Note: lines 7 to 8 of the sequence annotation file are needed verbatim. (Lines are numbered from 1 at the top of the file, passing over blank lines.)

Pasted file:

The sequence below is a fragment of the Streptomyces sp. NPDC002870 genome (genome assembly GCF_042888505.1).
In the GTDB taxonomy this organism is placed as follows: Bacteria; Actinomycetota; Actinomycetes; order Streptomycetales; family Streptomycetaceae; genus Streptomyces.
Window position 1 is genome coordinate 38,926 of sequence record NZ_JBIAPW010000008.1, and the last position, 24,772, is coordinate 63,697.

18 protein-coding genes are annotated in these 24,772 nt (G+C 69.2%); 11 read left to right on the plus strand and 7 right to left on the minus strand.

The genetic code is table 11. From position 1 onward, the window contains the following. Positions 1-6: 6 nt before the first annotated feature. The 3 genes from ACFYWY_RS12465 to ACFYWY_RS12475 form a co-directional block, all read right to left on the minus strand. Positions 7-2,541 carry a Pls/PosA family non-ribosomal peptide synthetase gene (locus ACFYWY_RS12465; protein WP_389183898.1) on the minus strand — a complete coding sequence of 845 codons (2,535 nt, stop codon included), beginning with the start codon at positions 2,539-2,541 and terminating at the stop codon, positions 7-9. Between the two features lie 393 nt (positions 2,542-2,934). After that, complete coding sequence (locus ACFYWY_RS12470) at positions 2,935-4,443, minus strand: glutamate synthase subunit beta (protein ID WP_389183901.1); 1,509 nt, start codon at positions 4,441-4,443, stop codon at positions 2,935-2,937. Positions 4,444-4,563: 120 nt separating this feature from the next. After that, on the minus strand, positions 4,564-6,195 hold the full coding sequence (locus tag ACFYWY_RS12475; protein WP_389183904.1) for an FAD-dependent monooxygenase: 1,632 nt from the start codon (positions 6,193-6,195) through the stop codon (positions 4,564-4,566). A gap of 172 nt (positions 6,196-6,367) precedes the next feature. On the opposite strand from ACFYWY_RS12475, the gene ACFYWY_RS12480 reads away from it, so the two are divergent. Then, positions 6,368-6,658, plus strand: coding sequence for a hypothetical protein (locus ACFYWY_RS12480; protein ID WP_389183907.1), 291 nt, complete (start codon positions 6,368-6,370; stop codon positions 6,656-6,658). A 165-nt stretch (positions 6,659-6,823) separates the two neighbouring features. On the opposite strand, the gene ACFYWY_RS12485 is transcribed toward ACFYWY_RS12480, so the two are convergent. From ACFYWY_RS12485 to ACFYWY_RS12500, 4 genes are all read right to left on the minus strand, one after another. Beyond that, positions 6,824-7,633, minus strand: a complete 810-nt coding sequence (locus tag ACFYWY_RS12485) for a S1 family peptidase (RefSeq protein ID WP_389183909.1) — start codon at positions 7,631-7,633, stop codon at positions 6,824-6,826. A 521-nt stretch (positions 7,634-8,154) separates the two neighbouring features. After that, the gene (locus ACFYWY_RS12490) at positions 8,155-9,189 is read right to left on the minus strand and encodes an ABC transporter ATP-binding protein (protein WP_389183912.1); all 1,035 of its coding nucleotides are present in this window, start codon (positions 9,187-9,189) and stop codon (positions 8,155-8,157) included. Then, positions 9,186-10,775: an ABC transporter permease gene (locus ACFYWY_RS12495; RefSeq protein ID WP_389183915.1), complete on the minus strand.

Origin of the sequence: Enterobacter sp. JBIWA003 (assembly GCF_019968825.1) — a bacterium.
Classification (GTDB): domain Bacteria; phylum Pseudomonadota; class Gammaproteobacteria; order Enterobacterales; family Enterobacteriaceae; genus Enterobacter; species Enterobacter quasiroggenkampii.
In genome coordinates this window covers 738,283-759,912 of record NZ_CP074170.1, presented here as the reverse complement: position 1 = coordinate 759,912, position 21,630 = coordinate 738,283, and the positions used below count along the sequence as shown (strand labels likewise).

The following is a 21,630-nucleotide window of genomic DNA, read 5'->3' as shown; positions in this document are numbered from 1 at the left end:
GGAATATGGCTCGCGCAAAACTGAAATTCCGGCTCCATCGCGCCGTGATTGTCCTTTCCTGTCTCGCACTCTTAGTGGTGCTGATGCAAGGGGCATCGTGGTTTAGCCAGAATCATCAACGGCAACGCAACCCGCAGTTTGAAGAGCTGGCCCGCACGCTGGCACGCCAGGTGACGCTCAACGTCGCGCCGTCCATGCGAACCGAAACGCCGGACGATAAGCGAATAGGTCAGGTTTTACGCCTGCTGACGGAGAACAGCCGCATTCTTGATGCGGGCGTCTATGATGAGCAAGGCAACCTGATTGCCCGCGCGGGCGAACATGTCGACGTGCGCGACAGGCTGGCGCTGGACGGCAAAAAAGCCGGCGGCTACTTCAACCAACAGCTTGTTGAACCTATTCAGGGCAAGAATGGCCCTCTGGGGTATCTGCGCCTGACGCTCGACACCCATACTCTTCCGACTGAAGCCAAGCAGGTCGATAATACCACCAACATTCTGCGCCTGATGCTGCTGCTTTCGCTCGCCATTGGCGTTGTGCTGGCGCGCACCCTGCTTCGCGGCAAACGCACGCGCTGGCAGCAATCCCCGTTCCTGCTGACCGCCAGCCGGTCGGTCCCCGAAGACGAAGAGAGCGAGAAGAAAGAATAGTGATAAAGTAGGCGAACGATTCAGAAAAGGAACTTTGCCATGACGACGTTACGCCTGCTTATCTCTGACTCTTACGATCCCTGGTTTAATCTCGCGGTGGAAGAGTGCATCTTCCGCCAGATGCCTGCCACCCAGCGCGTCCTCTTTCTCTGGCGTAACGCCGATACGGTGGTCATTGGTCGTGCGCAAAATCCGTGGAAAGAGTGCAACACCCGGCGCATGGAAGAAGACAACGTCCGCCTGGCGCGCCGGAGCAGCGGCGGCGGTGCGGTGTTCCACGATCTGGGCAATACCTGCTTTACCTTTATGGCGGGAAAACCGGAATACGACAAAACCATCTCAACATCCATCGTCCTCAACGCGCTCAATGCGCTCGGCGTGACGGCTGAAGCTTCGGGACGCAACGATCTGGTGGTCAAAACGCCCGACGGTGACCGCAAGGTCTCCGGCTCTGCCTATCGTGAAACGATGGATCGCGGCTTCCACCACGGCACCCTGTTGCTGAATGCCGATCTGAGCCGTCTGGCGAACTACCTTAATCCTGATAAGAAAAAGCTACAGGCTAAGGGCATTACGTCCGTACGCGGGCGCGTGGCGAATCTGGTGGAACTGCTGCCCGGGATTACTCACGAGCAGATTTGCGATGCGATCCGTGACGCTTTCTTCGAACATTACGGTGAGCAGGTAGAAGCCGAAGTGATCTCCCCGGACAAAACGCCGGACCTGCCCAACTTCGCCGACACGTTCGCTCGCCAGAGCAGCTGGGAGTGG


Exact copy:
Classification (GTDB): domain Bacteria; phylum Pseudomonadota; class Gammaproteobacteria; order Enterobacterales; family Enterobacteriaceae; genus Enterobacter; species Enterobacter quasiroggenkampii.
In genome coordinates this window covers 738,283-759,912 of record NZ_CP074170.1, presented here as the reverse complement: position 1 = coordinate 759,912, position 21,630 = coordinate 738,283, and the positions used below count along the sequence as shown (strand labels likewise).